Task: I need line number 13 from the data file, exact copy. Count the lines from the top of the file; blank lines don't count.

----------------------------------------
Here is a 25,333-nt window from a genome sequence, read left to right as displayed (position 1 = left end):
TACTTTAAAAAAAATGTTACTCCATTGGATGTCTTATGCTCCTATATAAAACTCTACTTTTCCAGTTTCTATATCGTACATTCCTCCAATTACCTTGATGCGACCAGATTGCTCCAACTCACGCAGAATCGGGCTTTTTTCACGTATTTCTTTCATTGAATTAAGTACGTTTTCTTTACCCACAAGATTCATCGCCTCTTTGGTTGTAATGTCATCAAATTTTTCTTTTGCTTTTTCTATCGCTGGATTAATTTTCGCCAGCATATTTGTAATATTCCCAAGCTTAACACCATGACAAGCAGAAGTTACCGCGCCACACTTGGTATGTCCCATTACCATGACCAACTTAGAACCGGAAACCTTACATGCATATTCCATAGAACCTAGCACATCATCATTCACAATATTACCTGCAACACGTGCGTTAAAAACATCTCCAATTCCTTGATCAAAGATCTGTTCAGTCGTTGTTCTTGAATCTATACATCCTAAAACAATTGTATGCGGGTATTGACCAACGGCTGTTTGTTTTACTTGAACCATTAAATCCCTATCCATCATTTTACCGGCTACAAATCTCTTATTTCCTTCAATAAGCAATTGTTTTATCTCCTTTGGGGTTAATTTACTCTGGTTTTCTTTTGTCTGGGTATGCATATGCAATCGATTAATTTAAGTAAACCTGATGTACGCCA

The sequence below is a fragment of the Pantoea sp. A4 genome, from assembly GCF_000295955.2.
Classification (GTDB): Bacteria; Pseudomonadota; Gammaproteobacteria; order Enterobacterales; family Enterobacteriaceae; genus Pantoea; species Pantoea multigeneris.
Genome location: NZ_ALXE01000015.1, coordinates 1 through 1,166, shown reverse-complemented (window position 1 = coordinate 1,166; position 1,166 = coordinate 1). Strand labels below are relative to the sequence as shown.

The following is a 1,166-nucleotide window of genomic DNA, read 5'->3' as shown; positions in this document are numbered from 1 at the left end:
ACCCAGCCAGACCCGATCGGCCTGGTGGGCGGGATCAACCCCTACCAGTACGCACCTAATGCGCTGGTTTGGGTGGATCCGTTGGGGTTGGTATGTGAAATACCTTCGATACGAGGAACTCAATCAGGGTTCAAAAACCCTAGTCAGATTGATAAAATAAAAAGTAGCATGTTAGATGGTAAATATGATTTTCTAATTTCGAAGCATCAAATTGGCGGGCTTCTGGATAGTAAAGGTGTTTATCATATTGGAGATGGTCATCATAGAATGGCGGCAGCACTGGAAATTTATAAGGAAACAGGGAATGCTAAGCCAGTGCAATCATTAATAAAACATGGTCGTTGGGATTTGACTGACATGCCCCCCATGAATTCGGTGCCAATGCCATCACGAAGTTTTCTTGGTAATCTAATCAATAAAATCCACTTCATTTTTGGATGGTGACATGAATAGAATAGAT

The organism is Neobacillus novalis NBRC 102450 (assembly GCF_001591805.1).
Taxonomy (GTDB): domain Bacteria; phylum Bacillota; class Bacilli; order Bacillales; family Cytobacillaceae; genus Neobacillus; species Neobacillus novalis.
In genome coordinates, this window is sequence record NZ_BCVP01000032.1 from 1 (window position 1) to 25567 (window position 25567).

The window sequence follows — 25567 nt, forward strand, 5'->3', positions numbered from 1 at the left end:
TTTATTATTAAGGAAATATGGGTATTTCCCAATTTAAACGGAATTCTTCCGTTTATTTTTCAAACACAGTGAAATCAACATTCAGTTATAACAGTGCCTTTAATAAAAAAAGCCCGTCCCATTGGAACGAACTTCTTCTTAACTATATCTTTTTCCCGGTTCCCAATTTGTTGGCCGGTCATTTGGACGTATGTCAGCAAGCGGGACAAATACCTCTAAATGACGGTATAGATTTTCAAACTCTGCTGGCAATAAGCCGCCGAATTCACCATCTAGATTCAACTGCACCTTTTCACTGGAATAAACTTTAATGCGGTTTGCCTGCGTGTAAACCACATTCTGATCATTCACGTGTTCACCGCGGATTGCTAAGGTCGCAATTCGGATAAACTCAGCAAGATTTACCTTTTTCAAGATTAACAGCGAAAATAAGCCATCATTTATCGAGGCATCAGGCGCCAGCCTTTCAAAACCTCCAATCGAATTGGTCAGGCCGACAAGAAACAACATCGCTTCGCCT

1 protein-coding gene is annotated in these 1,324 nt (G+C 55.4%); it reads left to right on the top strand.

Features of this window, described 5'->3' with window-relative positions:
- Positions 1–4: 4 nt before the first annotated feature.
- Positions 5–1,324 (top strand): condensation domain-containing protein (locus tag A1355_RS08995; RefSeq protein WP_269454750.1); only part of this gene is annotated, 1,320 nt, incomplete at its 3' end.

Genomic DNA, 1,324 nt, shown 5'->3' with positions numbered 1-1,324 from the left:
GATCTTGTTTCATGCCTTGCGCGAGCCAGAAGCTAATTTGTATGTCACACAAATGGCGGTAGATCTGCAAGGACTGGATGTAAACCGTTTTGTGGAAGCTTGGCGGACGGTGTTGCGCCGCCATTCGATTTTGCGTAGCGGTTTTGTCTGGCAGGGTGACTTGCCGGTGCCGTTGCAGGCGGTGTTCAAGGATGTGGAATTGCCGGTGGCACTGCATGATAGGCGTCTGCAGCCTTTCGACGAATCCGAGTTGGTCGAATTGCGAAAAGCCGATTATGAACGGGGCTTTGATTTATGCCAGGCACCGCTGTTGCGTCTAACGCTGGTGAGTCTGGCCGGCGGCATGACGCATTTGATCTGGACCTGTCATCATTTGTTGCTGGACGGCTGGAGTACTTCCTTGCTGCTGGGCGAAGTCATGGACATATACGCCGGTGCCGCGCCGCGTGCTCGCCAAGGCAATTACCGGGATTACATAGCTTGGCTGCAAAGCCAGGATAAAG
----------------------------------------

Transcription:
1 protein-coding gene is annotated in these 1,324 nt (G+C 55.4%); it reads left to right on the top strand.